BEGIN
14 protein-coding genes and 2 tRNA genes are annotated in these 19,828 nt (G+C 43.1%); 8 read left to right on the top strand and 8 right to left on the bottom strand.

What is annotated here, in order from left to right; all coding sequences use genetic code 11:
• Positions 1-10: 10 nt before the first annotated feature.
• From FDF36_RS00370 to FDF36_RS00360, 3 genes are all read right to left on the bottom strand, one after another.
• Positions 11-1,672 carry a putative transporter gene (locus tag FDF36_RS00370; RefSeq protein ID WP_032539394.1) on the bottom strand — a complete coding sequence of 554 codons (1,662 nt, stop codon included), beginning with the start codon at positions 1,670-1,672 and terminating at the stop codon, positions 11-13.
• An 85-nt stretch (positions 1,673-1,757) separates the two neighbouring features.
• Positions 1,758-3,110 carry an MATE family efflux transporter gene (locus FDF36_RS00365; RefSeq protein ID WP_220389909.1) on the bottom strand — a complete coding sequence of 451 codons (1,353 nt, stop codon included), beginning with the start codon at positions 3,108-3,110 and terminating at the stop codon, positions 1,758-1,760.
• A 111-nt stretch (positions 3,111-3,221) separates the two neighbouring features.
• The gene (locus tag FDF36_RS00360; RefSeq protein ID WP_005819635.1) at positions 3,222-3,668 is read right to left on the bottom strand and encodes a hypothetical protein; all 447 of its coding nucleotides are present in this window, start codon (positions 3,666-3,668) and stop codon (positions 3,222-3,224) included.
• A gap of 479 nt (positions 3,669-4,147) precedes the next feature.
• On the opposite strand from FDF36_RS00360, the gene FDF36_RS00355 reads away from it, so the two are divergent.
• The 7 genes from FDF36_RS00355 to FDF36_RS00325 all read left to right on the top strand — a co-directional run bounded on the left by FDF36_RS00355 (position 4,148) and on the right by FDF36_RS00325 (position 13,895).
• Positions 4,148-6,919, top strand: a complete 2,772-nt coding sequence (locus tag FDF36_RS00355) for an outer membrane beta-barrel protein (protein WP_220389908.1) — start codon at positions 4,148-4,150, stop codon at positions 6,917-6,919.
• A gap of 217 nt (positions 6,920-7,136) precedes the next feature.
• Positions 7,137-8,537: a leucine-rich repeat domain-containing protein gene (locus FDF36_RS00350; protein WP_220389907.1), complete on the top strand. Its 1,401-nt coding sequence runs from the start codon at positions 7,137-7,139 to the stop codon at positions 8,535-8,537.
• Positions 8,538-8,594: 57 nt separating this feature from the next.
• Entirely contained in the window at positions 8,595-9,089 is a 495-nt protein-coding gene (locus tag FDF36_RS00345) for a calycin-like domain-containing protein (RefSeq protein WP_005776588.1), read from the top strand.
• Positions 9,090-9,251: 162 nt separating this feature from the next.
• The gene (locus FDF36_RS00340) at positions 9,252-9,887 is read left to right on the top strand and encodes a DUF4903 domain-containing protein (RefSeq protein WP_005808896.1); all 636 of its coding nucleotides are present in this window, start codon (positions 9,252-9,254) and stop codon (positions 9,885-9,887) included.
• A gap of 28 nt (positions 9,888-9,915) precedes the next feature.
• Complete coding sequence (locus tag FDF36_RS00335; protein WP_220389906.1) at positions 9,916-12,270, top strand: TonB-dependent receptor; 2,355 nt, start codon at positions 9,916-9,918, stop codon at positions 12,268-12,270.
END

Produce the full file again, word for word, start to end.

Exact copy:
14 protein-coding genes and 2 tRNA genes are annotated in these 19,828 nt (G+C 43.1%); 8 read left to right on the top strand and 8 right to left on the bottom strand.

What is annotated here, in order from left to right; all coding sequences use genetic code 11:
• Positions 1-10: 10 nt before the first annotated feature.
• From FDF36_RS00370 to FDF36_RS00360, 3 genes are all read right to left on the bottom strand, one after another.
• Positions 11-1,672 carry a putative transporter gene (locus tag FDF36_RS00370; RefSeq protein ID WP_032539394.1) on the bottom strand — a complete coding sequence of 554 codons (1,662 nt, stop codon included), beginning with the start codon at positions 1,670-1,672 and terminating at the stop codon, positions 11-13.
• An 85-nt stretch (positions 1,673-1,757) separates the two neighbouring features.
• Positions 1,758-3,110 carry an MATE family efflux transporter gene (locus FDF36_RS00365; RefSeq protein ID WP_220389909.1) on the bottom strand — a complete coding sequence of 451 codons (1,353 nt, stop codon included), beginning with the start codon at positions 3,108-3,110 and terminating at the stop codon, positions 1,758-1,760.
• A 111-nt stretch (positions 3,111-3,221) separates the two neighbouring features.
• The gene (locus tag FDF36_RS00360; RefSeq protein ID WP_005819635.1) at positions 3,222-3,668 is read right to left on the bottom strand and encodes a hypothetical protein; all 447 of its coding nucleotides are present in this window, start codon (positions 3,666-3,668) and stop codon (positions 3,222-3,224) included.
• A gap of 479 nt (positions 3,669-4,147) precedes the next feature.
• On the opposite strand from FDF36_RS00360, the gene FDF36_RS00355 reads away from it, so the two are divergent.
• The 7 genes from FDF36_RS00355 to FDF36_RS00325 all read left to right on the top strand — a co-directional run bounded on the left by FDF36_RS00355 (position 4,148) and on the right by FDF36_RS00325 (position 13,895).
• Positions 4,148-6,919, top strand: a complete 2,772-nt coding sequence (locus tag FDF36_RS00355) for an outer membrane beta-barrel protein (protein WP_220389908.1) — start codon at positions 4,148-4,150, stop codon at positions 6,917-6,919.
• A gap of 217 nt (positions 6,920-7,136) precedes the next feature.
• Positions 7,137-8,537: a leucine-rich repeat domain-containing protein gene (locus FDF36_RS00350; protein WP_220389907.1), complete on the top strand. Its 1,401-nt coding sequence runs from the start codon at positions 7,137-7,139 to the stop codon at positions 8,535-8,537.
• Positions 8,538-8,594: 57 nt separating this feature from the next.
• Entirely contained in the window at positions 8,595-9,089 is a 495-nt protein-coding gene (locus tag FDF36_RS00345) for a calycin-like domain-containing protein (RefSeq protein WP_005776588.1), read from the top strand.
• Positions 9,090-9,251: 162 nt separating this feature from the next.
• The gene (locus FDF36_RS00340) at positions 9,252-9,887 is read left to right on the top strand and encodes a DUF4903 domain-containing protein (RefSeq protein WP_005808896.1); all 636 of its coding nucleotides are present in this window, start codon (positions 9,252-9,254) and stop codon (positions 9,885-9,887) included.
• A gap of 28 nt (positions 9,888-9,915) precedes the next feature.
• Complete coding sequence (locus tag FDF36_RS00335; protein WP_220389906.1) at positions 9,916-12,270, top strand: TonB-dependent receptor; 2,355 nt, start codon at positions 9,916-9,918, stop codon at positions 12,268-12,270.